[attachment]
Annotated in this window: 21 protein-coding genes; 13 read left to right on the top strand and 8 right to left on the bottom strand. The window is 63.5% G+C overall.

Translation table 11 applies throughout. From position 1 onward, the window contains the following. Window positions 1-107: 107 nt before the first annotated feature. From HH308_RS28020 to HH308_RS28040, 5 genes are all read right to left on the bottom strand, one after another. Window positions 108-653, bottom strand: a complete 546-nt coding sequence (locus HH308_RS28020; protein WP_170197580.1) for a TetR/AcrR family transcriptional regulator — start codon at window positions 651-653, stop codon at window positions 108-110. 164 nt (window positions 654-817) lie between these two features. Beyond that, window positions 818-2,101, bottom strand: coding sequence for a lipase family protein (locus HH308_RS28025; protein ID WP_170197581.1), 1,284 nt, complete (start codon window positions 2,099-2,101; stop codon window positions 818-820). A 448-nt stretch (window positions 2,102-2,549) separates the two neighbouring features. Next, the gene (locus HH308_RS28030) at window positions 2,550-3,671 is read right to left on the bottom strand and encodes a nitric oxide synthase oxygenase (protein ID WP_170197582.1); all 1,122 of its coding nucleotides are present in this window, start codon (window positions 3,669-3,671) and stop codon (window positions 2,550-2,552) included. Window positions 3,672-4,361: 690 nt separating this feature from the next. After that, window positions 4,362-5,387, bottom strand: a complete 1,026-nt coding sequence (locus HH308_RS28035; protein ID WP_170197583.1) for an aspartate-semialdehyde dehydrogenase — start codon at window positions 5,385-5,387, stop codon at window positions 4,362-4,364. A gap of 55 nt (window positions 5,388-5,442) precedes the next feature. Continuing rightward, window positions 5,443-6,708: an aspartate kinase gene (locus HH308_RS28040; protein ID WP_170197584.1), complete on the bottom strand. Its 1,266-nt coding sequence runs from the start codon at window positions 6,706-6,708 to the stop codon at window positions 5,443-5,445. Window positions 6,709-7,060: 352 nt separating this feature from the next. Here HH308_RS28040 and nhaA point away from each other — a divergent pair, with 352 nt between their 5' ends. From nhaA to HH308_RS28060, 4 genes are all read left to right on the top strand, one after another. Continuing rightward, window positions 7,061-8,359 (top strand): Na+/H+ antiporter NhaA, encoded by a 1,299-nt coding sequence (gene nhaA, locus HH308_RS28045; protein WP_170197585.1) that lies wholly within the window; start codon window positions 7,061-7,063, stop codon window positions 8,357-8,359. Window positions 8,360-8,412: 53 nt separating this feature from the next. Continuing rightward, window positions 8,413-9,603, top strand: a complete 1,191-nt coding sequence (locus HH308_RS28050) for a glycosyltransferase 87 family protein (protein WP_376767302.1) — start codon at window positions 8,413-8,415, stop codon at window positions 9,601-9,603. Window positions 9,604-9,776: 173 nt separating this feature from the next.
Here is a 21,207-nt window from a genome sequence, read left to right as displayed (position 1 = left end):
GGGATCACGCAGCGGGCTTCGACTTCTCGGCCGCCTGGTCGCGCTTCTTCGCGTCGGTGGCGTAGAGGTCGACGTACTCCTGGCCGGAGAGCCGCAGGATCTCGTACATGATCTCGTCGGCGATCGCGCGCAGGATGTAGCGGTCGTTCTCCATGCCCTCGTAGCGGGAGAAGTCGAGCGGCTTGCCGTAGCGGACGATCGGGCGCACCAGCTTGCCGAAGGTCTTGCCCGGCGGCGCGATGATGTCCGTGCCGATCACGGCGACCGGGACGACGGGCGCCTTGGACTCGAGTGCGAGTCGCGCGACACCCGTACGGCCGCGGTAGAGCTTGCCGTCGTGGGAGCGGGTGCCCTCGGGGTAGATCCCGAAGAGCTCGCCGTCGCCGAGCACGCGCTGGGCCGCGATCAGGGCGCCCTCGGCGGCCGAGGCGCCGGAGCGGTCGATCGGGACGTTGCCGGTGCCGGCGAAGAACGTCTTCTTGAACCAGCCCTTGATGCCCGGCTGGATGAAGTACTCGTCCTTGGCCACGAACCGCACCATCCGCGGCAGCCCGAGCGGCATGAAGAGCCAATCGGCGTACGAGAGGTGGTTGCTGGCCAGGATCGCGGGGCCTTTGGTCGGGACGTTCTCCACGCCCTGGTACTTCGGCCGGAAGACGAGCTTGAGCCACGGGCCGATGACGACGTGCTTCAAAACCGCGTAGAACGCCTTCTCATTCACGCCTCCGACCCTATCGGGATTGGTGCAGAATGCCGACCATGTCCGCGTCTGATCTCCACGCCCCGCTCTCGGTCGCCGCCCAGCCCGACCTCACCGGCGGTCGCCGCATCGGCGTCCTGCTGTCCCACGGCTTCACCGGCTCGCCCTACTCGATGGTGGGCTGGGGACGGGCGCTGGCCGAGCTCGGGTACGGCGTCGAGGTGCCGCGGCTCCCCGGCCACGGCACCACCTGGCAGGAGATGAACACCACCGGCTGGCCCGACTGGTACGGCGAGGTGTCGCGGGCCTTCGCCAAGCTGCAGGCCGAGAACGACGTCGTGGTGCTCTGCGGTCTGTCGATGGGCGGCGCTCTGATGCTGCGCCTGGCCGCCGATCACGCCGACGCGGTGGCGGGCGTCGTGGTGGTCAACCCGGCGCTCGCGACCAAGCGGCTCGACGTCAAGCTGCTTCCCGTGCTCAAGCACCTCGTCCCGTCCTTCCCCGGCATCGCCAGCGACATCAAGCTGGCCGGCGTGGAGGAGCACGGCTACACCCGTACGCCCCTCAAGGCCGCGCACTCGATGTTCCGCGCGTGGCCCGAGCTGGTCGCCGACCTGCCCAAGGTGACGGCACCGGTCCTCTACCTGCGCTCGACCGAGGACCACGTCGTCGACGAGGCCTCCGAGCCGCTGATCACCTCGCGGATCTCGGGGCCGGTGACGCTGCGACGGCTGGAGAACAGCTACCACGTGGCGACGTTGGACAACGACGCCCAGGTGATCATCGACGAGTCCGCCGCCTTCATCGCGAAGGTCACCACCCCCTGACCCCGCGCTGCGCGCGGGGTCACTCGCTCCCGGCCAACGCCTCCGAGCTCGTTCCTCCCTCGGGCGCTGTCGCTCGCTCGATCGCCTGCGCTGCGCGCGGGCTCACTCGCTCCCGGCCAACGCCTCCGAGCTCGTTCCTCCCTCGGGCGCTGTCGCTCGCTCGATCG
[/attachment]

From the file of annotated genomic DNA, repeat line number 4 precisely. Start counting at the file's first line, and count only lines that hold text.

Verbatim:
GGGATCACGCAGCGGGCTTCGACTTCTCGGCCGCCTGGTCGCGCTTCTTCGCGTCGGTGGCGTAGAGGTCGACGTACTCCTGGCCGGAGAGCCGCAGGATCTCGTACATGATCTCGTCGGCGATCGCGCGCAGGATGTAGCGGTCGTTCTCCATGCCCTCGTAGCGGGAGAAGTCGAGCGGCTTGCCGTAGCGGACGATCGGGCGCACCAGCTTGCCGAAGGTCTTGCCCGGCGGCGCGATGATGTCCGTGCCGATCACGGCGACCGGGACGACGGGCGCCTTGGACTCGAGTGCGAGTCGCGCGACACCCGTACGGCCGCGGTAGAGCTTGCCGTCGTGGGAGCGGGTGCCCTCGGGGTAGATCCCGAAGAGCTCGCCGTCGCCGAGCACGCGCTGGGCCGCGATCAGGGCGCCCTCGGCGGCCGAGGCGCCGGAGCGGTCGATCGGGACGTTGCCGGTGCCGGCGAAGAACGTCTTCTTGAACCAGCCCTTGATGCCCGGCTGGATGAAGTACTCGTCCTTGGCCACGAACCGCACCATCCGCGGCAGCCCGAGCGGCATGAAGAGCCAATCGGCGTACGAGAGGTGGTTGCTGGCCAGGATCGCGGGGCCTTTGGTCGGGACGTTCTCCACGCCCTGGTACTTCGGCCGGAAGACGAGCTTGAGCCACGGGCCGATGACGACGTGCTTCAAAACCGCGTAGAACGCCTTCTCATTCACGCCTCCGACCCTATCGGGATTGGTGCAGAATGCCGACCATGTCCGCGTCTGATCTCCACGCCCCGCTCTCGGTCGCCGCCCAGCCCGACCTCACCGGCGGTCGCCGCATCGGCGTCCTGCTGTCCCACGGCTTCACCGGCTCGCCCTACTCGATGGTGGGCTGGGGACGGGCGCTGGCCGAGCTCGGGTACGGCGTCGAGGTGCCGCGGCTCCCCGGCCACGGCACCACCTGGCAGGAGATGAACACCACCGGCTGGCCCGACTGGTACGGCGAGGTGTCGCGGGCCTTCGCCAAGCTGCAGGCCGAGAACGACGTCGTGGTGCTCTGCGGTCTGTCGATGGGCGGCGCTCTGATGCTGCGCCTGGCCGCCGATCACGCCGACGCGGTGGCGGGCGTCGTGGTGGTCAACCCGGCGCTCGCGACCAAGCGGCTCGACGTCAAGCTGCTTCCCGTGCTCAAGCACCTCGTCCCGTCCTTCCCCGGCATCGCCAGCGACATCAAGCTGGCCGGCGTGGAGGAGCACGGCTACACCCGTACGCCCCTCAAGGCCGCGCACTCGATGTTCCGCGCGTGGCCCGAGCTGGTCGCCGACCTGCCCAAGGTGACGGCACCGGTCCTCTACCTGCGCTCGACCGAGGACCACGTCGTCGACGAGGCCTCCGAGCCGCTGATCACCTCGCGGATCTCGGGGCCGGTGACGCTGCGACGGCTGGAGAACAGCTACCACGTGGCGACGTTGGACAACGACGCCCAGGTGATCATCGACGAGTCCGCCGCCTTCATCGCGAAGGTCACCACCCCCTGACCCCGCGCTGCGCGCGGGGTCACTCGCTCCCGGCCAACGCCTCCGAGCTCGTTCCTCCCTCGGGCGCTGTCGCTCGCTCGATCGCCTGCGCTGCGCGCGGGCTCACTCGCTCCCGGCCAACGCCTCCGAGCTCGTTCCTCCCTCGGGCGCTGTCGCTCGCTCGATCG